The least expensive time to go to Germany would be November to March.  Keep in mind, however, if you are going to a ski or winter sport area – prices could be high and you may want to book in advance.  For overall best weather and prices, try booking well in advance for Spring or Autumn.

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It is very easy to do your part for the planet and implement environmental sustainability into your travel.  If you would like to learn more about how you can implement environmentally sustainable, or eco-friendly, travel measures into your travel, please see my 10 Easy Eco Travel Tips and suggested Eco Travel Resources.

Additionally, if you are flying to, or within, Germany consider purchasing carbon offsets through your airline or through a third party, like,, or terrapass.  Carbon offsetting allows you to buy a certificate to reduce carbon emissions, a major contributor to climate change, which in turn contribute community projects across countries to reduce greenhouse gas (GHG) emissions.  There are several ways to go about this to help reduce your impact to climate change through your travel. Check it out!


I’ve had the pleasure of visiting Hamburg, Berlin (while they were still dismantling the Berlin Wall), and Munich, as well as some of the Romantic Road towns: Dinkelsbühl, Füssen, Rothenburg ob der Tauber, and Hohenschwangau where the Neuschwanstein and Hohenschwangau Castles are located. Rothenburg ob der Tauber and the Neuschwanstein Castle may look familiar to you from the film, Chitty Chitty Bang Bang, but that would not be the reason to visit them.  Both Neuschwanstein and Hohenschwangau Castles were home to the Mad King Ludwig of Bavaria and are fascinating to visit – a definite must if you are on the southern Romantic Road, which resides in the Bavarian area and is just hands-down gorgeous.  “Picturesque” would be the appropriate word!  The towns are quaint, the countryside is epic, and there is much history in the area.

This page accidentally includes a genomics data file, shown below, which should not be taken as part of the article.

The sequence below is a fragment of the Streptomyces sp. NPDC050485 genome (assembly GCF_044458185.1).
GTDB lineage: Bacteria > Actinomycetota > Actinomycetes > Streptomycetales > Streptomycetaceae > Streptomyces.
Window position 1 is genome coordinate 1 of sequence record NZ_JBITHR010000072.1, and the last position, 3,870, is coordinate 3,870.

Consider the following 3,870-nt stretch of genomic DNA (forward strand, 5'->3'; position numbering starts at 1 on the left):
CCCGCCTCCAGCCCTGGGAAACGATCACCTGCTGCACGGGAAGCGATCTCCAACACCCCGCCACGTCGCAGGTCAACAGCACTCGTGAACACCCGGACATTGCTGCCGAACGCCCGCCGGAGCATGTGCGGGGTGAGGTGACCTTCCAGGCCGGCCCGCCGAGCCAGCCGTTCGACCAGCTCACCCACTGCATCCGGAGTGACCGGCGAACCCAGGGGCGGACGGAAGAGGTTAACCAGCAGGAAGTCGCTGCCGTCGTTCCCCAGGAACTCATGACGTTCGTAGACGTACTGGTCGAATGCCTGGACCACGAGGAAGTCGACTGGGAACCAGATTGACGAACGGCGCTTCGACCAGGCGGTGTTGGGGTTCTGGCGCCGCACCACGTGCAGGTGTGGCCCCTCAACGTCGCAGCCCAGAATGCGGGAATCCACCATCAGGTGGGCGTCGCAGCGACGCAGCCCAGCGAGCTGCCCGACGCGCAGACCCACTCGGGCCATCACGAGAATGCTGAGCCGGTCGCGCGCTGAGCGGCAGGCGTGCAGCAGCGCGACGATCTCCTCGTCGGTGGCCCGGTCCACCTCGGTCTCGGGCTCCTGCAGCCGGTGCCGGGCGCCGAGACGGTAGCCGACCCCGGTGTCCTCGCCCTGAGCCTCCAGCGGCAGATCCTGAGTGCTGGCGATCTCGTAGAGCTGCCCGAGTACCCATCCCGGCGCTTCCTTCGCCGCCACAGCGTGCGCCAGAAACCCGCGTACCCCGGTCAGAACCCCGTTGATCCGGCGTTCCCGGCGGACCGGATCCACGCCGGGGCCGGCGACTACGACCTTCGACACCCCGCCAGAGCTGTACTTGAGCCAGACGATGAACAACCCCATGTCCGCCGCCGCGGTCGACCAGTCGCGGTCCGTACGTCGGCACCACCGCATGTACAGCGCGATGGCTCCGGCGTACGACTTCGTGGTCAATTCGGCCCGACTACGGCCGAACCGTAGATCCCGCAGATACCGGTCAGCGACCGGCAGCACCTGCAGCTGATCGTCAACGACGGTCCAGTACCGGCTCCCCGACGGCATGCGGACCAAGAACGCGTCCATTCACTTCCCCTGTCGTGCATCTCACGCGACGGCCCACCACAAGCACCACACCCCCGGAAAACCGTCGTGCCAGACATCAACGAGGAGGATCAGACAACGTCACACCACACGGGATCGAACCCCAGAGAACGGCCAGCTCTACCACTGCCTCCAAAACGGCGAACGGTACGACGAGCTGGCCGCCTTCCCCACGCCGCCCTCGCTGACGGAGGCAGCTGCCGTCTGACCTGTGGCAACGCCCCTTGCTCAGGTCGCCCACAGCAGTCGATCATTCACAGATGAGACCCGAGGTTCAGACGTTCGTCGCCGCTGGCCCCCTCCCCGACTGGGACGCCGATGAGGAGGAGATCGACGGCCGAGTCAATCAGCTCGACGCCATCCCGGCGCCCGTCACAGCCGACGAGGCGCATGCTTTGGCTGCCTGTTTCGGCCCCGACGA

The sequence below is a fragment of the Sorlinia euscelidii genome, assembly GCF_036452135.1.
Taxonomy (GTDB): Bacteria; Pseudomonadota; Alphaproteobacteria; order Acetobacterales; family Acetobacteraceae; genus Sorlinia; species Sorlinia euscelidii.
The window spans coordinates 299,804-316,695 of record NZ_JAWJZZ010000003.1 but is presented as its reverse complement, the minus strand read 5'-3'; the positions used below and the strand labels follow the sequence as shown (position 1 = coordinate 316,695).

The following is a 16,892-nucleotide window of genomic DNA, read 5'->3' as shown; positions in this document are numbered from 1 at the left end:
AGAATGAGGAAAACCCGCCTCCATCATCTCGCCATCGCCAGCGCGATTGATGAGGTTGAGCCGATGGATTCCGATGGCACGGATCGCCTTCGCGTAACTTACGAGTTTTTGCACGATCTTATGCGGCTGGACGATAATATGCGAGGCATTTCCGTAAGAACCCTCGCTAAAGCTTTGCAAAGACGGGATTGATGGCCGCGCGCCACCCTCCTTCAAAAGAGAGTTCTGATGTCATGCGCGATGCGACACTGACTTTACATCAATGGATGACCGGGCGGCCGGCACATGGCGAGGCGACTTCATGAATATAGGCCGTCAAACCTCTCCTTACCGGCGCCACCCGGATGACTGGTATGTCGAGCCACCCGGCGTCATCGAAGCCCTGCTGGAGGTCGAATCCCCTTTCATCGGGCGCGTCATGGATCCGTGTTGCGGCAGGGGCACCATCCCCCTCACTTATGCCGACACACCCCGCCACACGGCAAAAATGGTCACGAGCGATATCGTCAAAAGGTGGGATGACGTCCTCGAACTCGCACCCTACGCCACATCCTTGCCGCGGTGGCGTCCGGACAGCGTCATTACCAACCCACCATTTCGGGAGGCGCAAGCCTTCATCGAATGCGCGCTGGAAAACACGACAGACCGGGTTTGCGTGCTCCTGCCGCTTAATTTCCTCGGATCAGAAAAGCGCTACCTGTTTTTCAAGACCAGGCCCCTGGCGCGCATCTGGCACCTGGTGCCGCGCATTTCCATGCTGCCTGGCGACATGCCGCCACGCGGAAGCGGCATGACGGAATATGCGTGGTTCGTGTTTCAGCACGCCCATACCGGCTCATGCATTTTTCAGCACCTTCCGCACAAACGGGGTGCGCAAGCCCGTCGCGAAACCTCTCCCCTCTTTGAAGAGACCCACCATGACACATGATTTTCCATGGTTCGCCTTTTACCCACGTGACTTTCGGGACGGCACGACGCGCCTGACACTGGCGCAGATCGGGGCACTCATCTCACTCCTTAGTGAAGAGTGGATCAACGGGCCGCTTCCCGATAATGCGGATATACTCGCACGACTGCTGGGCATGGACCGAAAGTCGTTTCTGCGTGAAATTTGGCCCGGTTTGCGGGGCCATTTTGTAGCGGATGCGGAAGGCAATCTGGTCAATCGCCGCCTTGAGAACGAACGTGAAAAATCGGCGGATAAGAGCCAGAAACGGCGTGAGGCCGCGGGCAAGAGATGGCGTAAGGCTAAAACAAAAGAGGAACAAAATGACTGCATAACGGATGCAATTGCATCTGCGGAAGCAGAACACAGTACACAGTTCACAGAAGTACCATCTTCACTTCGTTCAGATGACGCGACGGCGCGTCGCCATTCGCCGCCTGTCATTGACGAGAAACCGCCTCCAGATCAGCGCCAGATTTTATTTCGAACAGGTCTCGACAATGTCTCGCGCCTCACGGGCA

I thought Munich’s city center and Marienplatz were beautiful. There seemed to be musicians playing on many of the streets which added to its ambience.  While there I toured the Dachau Concentration Camp just north of Munich, which was very interesting.  If you go, I recommend going to the Nazi Museum in Munich first if you are into learning from some of Germany’s tumultuous past of what not to repeat.

I do look forward to going back to Germany to revisit Munich (must try that Octkoberfest!) and Berlin, but also visit Cologne and Frankfurt.  Also on the bucket list is finishing the Romantic Road, 28 stops along 220 miles between Füssen and Wurzburg, not to mention try some lovely German wines in the Franconian, Mosel, and Württemberg wine regions, just to name a few.